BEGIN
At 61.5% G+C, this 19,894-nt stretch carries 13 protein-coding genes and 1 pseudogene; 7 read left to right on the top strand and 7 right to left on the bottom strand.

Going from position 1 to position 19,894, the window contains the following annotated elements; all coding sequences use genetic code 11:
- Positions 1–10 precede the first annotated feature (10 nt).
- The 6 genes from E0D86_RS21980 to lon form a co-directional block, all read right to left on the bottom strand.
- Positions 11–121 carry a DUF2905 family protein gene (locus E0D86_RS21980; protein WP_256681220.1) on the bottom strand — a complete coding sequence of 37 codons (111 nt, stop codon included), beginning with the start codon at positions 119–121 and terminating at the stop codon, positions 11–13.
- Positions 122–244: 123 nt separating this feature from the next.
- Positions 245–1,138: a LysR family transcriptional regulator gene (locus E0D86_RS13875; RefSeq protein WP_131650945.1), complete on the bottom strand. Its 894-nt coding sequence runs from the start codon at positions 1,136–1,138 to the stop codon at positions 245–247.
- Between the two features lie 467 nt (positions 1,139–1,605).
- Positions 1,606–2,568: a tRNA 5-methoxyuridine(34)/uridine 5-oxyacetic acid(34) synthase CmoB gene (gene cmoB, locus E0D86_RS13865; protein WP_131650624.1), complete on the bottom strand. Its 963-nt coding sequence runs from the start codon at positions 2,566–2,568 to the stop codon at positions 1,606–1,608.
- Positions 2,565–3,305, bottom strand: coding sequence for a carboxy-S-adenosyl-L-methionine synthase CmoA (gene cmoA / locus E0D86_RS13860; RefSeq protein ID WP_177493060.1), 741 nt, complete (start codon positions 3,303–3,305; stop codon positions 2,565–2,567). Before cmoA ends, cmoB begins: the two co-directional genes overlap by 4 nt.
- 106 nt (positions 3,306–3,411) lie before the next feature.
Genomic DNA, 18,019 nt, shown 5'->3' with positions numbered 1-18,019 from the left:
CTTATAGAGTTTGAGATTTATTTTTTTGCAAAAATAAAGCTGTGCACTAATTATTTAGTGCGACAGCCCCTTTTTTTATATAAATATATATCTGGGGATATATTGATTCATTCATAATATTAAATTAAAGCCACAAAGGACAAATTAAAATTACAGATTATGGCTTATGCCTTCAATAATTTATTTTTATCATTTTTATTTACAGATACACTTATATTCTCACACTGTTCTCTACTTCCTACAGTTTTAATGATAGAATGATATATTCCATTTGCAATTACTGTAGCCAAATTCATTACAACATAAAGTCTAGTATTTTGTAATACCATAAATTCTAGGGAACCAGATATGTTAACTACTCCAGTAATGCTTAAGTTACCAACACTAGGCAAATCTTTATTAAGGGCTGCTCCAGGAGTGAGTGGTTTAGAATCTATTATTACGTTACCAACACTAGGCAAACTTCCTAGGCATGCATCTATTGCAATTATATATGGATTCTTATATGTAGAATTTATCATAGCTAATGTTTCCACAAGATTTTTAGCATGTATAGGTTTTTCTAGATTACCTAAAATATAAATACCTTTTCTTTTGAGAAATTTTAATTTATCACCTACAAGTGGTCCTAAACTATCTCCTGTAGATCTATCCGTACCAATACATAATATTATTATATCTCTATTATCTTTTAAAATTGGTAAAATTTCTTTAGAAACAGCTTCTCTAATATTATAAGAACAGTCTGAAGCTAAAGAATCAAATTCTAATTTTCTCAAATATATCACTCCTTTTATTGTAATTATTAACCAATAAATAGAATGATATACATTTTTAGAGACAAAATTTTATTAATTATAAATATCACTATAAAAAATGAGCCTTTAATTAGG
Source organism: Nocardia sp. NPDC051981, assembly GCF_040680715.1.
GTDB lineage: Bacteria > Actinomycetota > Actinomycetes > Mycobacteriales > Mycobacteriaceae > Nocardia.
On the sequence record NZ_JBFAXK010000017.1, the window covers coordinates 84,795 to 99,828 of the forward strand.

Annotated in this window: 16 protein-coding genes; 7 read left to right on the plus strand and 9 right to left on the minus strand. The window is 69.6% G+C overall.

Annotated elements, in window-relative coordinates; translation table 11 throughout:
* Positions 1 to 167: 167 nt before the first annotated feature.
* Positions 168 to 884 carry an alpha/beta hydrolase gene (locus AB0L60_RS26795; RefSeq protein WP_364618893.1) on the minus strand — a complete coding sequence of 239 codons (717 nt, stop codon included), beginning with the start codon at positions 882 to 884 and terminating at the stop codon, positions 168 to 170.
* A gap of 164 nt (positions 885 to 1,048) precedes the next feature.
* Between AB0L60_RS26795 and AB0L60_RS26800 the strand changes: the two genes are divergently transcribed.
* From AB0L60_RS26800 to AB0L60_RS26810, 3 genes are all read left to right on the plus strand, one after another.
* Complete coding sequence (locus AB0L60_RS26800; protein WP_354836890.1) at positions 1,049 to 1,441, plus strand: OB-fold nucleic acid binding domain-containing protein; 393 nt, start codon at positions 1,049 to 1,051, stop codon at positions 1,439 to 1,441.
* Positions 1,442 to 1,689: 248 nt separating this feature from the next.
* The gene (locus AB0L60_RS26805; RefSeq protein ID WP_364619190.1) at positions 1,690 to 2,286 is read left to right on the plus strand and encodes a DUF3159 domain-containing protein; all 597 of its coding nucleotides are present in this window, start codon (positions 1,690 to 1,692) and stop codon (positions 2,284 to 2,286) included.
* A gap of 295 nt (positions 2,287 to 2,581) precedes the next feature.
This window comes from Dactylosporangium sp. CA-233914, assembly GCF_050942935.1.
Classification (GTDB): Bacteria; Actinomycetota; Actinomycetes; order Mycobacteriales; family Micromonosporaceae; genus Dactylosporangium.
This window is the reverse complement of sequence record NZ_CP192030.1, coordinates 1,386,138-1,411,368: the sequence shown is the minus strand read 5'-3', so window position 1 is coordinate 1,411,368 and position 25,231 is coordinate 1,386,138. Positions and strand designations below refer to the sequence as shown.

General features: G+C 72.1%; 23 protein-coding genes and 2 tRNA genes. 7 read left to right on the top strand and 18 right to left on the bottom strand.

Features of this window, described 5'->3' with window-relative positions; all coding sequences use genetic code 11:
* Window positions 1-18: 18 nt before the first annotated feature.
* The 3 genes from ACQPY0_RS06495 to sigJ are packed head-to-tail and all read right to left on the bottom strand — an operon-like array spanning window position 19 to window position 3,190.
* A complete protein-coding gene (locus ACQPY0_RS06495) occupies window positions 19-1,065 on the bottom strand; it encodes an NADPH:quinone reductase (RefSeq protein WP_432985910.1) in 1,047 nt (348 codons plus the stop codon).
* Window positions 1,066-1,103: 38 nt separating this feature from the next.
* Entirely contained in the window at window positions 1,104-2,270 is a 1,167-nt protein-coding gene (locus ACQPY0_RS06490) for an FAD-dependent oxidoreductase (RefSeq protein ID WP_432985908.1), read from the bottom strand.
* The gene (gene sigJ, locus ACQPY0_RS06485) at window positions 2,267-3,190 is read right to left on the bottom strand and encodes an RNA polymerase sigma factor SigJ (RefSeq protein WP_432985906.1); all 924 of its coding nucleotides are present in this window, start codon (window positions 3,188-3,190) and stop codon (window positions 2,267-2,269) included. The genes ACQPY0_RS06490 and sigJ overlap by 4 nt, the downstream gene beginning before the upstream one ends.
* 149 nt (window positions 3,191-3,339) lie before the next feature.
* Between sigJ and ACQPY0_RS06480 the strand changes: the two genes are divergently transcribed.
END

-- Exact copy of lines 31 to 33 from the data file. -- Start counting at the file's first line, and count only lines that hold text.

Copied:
General features: G+C 72.1%; 23 protein-coding genes and 2 tRNA genes. 7 read left to right on the top strand and 18 right to left on the bottom strand.

Features of this window, described 5'->3' with window-relative positions; all coding sequences use genetic code 11:
* Window positions 1-18: 18 nt before the first annotated feature.